By Will Graves
October 15, 2015
PITTSBURGH (AP) -- Le'Veon Bell didn't grow up as the fastest kid on the field, the kind who turns into a vapor trail the instant the ball touches his hands.
The speed of Bell's brain, however, was never in doubt. The Pittsburgh Steelers running back had a way of figuring out where to go and how to get there.
If that meant cutting back, he'd cut back. If that meant putting his hand on the rear of one of his linemen, guiding them like a human shopping cart, so be it.
''I do it to let them know I'm behind them and they can kind of hurry up, or I push them in the direction I want to go,'' Bell said.
And make no mistake, that direction is always whichever way the end zone happens to be. Bell produced the signature play of his burgeoning career in last Monday's 24-20 victory over San Diego, stretching across the goal line for the winning score as time expired, taking the direct snap, then placing his right hand on pulling guard David DeCastro as if to say ''I'm following you, big fella.''
Even with 5 seconds remaining, Bell wasn't in a rush. He trusted the call, trusted his line and trusted the instincts that have made him one of the league's most versatile and dynamic players - even if it went against injured quarterback Ben Roethlisberger's sage advice not to waste any time.
''Ben was telling me 'Don't dance around in case we need another play and that's what I had in my mind,''' Bell said. ''I'm just going to hurry it up and get in. But as the play went and I got in the end zone and scored, he was like, 'You're still dancing around.' I guess it's just the way I run.''
And mild protests from his quarterback notwithstanding, the Steelers are perfectly OK with Bell's pragmatic approach to his job.
The 23-year-old All-Pro is one of the main reasons Pittsburgh (3-2) has stayed afloat while Roethlisberger rehabs a bruised left knee. Even with opponents throwing bodies at the line of scrimmage like a store opening on Black Friday, Bell is still finding enough room to be effective. He has accounted for 277 total yards over the last two weeks, becoming the first player in nearly three years to go over 100 yards rushing against Baltimore and backing it up with 111 in San Diego, the final one propelling his team to an emotional victory.
''It's hard to compare him to a lot of different people because he is a little unique on how he does things,'' offensive coordinator Todd Haley said.
Which presents Haley with a chance to play his favorite role, the one where he goes all mad scientist thinking up ways to get Bell involved.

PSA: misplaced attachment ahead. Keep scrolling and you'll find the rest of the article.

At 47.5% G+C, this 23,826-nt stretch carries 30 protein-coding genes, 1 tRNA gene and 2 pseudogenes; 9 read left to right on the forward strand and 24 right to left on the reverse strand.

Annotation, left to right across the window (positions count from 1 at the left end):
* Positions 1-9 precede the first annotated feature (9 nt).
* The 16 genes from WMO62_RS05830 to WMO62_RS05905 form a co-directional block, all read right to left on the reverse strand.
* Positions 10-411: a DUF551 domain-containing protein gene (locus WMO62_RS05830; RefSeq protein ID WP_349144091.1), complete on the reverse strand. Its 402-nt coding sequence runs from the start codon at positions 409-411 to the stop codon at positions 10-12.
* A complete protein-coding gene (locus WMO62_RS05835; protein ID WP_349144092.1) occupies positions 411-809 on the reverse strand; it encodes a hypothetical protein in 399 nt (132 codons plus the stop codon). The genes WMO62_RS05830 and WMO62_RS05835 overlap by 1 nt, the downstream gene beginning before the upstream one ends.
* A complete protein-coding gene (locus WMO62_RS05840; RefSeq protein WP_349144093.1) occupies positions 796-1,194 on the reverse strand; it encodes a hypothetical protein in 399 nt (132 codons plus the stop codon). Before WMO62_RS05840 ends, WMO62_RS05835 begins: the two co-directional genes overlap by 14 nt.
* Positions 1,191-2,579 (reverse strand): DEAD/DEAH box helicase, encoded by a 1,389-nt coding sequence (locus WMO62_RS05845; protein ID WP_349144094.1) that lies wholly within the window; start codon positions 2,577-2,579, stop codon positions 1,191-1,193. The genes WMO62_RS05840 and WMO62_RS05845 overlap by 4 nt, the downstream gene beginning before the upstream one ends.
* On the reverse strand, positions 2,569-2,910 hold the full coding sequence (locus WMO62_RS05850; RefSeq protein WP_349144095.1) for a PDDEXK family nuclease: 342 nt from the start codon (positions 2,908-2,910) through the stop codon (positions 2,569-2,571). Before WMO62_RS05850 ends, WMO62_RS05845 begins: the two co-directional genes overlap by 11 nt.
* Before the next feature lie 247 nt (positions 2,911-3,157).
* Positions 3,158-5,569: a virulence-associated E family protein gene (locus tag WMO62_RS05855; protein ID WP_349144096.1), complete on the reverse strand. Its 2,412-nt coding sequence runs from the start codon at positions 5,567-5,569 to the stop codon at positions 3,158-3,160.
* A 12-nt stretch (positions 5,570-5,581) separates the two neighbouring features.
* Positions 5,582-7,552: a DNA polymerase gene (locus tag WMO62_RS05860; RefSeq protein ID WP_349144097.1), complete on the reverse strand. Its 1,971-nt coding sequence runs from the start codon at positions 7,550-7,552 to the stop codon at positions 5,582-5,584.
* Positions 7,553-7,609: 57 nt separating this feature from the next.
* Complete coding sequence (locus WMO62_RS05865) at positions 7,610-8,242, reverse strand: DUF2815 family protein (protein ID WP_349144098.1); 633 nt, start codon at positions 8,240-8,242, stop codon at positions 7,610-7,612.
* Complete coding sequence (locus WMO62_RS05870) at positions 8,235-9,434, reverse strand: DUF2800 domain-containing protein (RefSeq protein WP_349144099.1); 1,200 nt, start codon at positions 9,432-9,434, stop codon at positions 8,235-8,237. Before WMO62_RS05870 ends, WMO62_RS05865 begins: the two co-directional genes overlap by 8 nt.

In San Diego it was dusting off the wildcat formation - which hasn't really been cool since MySpace was a thing - and letting Bell channel his inner high school quarterback. Bell kept his arm under wraps, either taking it himself or feeding it to DeAngelo Williams, but isn't against Haley allowing him to let it loose at least once if the moment presents itself on Sunday against Arizona (4-1).
Bell figures he could chuck it 50 yards if necessary, but would be fine if he did a jump pass Tim Tebow-style, and pointed out he completed the only pass he attempted during his three years at Michigan State. It's an intriguing concept, though one Haley laughingly declined to indulge in when asked about it Thursday.
The way Haley figures, no need to push it. There's enough for Bell to do already. He's arguably the best receiving back in the league, one who looks just as comfortable lining up in the slot as he does in the backfield. Defenses no longer put a linebacker on him, instead opting for a safety.
Still, the 6-foot-2 Bell is a matchup problem no matter where he is at the snap after dropping down to 215 pounds, 10-15 pounds lighter than last season when he finished second in the NFL in yards from scrimmage.
And about that running style, he's not quite as patient as he used to be. He's worked diligently to improve his footwork so he can plant and go once he decides he's ready. That vision also allows him to avoid the kind of direct hits that shorten the careers of most backs. He carried it 21 times against San Diego and doesn't think he was drilled once.
''It's all been drag-down tackles or getting knocked out of bounds, things like that,'' Bell said. ''As I get older I'm going to continue to get better at it.''
NOTES: Roethlisberger was limited in practice Thursday and will almost certainly miss his third straight start. ... LB Ryan Shazier (shoulder) was limited and could miss his fourth consecutive game.
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